July 27, 2023
Workers who are new to the coal mining industry may not know about the important role played by our Industry Safety and Health Representatives (ISHRs), traditionally known as check inspectors or ‘checkies’.
The role of check inspectors emerged in the NSW Hunter Valley coalfields in the early 1870s. From the outset they were experienced miners elected through a ballot. They conducted detailed inspections of mines and identified serious hazards. By 1915 Queensland had formal statutory recognition of mine safety legislation, which progressively strengthened in response to disasters like Mount Mulligan in 1921.
The principle behind the role of worker-elected safety inspectors is that in a dangerous industry, workers must be able to take a proactive role in ensuring their own safety. In an industry where mining companies still put production before safety, workers need a safety advocate who they trust and who is not driven by production figures, profits or bonuses.
Today, the functions of ISHRs are set out in state legislation in NSW and Queensland. They include inspecting mines to assess risk levels; reviewing procedures to control risks; detecting unsafe practices and taking action to address them; participating in investigations into serious accidents and high potential incidents (HPIs) and investigating complaints from coal mine workers regarding safety or health.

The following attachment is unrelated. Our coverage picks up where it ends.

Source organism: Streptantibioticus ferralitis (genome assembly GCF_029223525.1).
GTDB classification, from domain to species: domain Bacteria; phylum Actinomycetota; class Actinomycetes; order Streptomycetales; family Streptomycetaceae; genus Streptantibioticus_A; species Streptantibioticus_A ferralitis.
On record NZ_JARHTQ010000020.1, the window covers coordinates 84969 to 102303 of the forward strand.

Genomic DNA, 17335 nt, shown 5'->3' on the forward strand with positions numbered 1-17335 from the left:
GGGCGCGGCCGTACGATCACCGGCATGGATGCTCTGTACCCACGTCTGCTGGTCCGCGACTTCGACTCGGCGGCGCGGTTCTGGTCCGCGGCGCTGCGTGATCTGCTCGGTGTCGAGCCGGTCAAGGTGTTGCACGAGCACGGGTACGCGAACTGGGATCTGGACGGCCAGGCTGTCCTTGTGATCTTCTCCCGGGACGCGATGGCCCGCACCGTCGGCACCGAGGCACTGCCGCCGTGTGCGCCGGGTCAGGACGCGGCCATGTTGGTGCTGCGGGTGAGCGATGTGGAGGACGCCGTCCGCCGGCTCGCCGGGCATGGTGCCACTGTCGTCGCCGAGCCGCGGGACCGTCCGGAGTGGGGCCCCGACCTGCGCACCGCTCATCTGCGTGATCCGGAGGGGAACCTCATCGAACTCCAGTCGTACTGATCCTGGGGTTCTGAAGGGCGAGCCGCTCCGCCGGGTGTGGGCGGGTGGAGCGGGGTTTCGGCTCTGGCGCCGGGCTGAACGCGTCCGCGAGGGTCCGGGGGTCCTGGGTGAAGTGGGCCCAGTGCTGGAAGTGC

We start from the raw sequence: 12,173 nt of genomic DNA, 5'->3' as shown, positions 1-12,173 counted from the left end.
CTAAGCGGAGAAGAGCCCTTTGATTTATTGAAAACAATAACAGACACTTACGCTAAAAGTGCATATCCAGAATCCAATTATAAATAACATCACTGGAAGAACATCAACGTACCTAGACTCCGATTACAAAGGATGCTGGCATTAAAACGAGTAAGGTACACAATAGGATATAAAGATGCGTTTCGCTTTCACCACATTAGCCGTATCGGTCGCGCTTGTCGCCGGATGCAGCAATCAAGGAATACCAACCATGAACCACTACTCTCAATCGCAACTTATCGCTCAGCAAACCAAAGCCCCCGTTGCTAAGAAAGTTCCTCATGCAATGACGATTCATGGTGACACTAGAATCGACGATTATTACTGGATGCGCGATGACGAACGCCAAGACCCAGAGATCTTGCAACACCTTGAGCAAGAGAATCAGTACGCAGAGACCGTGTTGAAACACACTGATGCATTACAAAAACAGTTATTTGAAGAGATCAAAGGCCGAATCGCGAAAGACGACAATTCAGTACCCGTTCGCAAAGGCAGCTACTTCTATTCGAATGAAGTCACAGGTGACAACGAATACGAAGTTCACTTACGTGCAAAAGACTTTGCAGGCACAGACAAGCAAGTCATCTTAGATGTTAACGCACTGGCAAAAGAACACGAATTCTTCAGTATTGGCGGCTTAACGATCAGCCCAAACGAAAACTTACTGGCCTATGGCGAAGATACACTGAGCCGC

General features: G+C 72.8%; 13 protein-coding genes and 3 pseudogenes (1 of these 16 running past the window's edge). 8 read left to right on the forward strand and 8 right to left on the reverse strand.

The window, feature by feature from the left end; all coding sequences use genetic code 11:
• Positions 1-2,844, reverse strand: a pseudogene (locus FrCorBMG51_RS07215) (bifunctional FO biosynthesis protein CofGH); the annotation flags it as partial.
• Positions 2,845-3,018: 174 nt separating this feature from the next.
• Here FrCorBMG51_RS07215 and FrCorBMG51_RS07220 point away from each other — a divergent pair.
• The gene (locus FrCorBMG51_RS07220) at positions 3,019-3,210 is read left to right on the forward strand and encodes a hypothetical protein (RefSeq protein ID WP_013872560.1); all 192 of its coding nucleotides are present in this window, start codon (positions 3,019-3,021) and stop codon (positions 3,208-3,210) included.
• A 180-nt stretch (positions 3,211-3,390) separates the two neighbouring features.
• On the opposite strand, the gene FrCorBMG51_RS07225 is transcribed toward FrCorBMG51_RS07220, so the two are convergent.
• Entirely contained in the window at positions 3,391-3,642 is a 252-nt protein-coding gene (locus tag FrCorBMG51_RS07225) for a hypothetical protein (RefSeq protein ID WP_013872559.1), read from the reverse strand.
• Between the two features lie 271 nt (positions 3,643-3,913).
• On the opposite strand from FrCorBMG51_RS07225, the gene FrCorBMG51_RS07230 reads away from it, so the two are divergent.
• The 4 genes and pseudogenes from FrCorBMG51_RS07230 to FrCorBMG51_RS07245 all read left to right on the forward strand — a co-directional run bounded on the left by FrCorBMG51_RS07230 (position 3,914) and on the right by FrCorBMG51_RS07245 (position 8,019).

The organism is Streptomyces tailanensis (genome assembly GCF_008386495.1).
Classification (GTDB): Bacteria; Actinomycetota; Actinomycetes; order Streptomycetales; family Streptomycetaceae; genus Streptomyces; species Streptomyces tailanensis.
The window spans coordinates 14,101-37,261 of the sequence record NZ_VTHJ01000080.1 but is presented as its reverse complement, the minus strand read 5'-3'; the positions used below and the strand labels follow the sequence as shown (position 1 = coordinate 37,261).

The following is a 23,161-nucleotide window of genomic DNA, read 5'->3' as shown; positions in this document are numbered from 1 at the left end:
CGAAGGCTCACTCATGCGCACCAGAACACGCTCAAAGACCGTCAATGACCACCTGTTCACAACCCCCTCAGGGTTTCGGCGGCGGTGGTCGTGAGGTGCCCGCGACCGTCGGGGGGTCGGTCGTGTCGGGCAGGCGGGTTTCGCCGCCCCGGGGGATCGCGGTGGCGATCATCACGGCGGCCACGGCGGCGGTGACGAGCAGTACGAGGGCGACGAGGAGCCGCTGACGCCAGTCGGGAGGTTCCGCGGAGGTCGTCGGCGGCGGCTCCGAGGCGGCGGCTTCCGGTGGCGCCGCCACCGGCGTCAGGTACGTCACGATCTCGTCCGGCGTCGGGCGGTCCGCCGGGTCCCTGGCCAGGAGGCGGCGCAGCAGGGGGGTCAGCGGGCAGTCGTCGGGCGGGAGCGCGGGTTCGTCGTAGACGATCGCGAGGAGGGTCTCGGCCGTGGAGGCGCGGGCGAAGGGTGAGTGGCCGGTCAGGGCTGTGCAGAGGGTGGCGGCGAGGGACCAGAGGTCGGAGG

ISHRs have the power to make enquiries about the operation of coal mines, enter any part of a coal mine, examine and copy relevant documents and importantly to issue a directive to suspend operations if risk levels are considered unacceptable.
Coal mine operators are legally obliged to inform ISHRs about accidents and high potential incidents.
Legislation stipulates that ISHRs must be employed by the Mining and Energy Union as the principal union in the black coal industry and elected by a ballot of members for four-year terms.
We have three ISHRs in Queensland and two each in our NSW Northern and South-Western Districts. They each conduct regular mine inspections, conduct investigations, and respond to worker concerns in their regions. They participate in health and safety committees co-ordinated by the government, conduct training for Site Safety and Health Representatives (SSHRs) and provide an access point to information and support for all coal miners.
Being a checkie is a tough job. I know, because I was an ISHR before becoming District President. It requires long hours away from home, standing up to hostile bosses, dropping everything when an accident occurs and attending scenes that can be very distressing. But it’s also immensely rewarding to play a role that is uncompromising in its focus on worker safety and has such a proud history of delivering improvements in mine safety over many decades.
I encourage all coal mineworkers to keep an eye out for ISHR visits to your site and raise any questions or issues that concern you. But also remember that the same coal mining safety legislation that empowers our ISHRs also empowers all coal mineworkers to stop work if they believe safety risks are unacceptable.
Each mineworker must do his or her part to understand risks at their mine site, follow safety procedures and speak up if they believe there is a risk. But mineworkers can also be reassured that they have somewhere to turn and someone to back them up on safety concerns.
We are proud of our checkies and will always fight to maintain their important role in our industry, making sure that workers’ safety doesn’t come second to production pressures.